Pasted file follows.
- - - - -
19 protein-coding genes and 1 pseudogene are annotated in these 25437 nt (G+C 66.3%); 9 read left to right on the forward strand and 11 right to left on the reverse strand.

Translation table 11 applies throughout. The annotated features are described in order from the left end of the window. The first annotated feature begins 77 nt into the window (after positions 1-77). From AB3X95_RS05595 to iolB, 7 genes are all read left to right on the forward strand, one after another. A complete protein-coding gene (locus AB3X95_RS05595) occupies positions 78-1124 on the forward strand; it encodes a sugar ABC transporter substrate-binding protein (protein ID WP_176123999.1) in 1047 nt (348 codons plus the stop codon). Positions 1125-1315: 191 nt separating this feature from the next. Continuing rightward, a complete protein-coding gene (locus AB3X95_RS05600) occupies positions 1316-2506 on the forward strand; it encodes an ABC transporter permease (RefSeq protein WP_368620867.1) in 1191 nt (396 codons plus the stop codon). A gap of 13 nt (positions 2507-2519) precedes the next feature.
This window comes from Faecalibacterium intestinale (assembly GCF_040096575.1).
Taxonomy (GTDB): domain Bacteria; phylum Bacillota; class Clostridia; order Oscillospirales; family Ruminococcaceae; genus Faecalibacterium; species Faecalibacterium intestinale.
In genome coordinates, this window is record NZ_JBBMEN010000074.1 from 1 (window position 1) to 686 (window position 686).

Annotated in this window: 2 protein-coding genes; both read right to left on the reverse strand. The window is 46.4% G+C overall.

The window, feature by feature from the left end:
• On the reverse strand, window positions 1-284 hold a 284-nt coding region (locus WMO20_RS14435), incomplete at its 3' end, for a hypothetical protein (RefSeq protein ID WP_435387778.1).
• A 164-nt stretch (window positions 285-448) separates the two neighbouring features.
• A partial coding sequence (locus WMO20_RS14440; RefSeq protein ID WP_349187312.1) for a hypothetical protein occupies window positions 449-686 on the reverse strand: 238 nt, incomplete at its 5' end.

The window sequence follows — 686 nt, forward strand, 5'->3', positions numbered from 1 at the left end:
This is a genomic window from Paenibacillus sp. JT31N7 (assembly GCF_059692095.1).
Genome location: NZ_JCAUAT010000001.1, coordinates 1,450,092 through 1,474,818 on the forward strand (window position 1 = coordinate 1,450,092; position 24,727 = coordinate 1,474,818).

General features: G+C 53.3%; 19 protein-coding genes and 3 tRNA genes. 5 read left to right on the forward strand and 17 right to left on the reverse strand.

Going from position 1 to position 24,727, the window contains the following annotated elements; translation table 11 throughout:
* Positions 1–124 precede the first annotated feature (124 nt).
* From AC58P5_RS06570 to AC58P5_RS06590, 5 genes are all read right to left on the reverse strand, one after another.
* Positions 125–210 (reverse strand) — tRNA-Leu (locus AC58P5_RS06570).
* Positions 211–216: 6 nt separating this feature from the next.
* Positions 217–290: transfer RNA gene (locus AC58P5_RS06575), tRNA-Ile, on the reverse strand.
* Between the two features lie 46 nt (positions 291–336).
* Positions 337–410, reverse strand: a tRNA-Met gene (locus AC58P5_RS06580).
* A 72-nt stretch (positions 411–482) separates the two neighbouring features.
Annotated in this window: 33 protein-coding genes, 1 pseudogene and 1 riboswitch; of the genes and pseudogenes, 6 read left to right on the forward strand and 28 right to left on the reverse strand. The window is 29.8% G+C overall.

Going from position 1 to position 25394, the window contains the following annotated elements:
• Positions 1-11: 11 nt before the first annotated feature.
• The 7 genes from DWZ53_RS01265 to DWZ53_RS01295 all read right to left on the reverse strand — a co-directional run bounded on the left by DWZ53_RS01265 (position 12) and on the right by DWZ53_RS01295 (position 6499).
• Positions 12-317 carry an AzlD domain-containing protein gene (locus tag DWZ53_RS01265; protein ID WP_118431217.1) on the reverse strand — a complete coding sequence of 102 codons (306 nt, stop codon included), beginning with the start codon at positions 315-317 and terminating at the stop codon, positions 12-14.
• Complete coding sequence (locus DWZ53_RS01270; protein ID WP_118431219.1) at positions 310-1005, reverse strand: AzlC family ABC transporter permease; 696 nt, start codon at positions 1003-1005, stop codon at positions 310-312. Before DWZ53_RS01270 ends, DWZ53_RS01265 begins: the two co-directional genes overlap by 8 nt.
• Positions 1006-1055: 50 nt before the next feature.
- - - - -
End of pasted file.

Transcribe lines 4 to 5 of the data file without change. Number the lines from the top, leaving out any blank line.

Taxonomy (GTDB): domain Bacteria; phylum Bacillota; class Clostridia; order Oscillospirales; family Ruminococcaceae; genus Faecalibacterium; species Faecalibacterium intestinale.
In genome coordinates, this window is record NZ_JBBMEN010000074.1 from 1 (window position 1) to 686 (window position 686).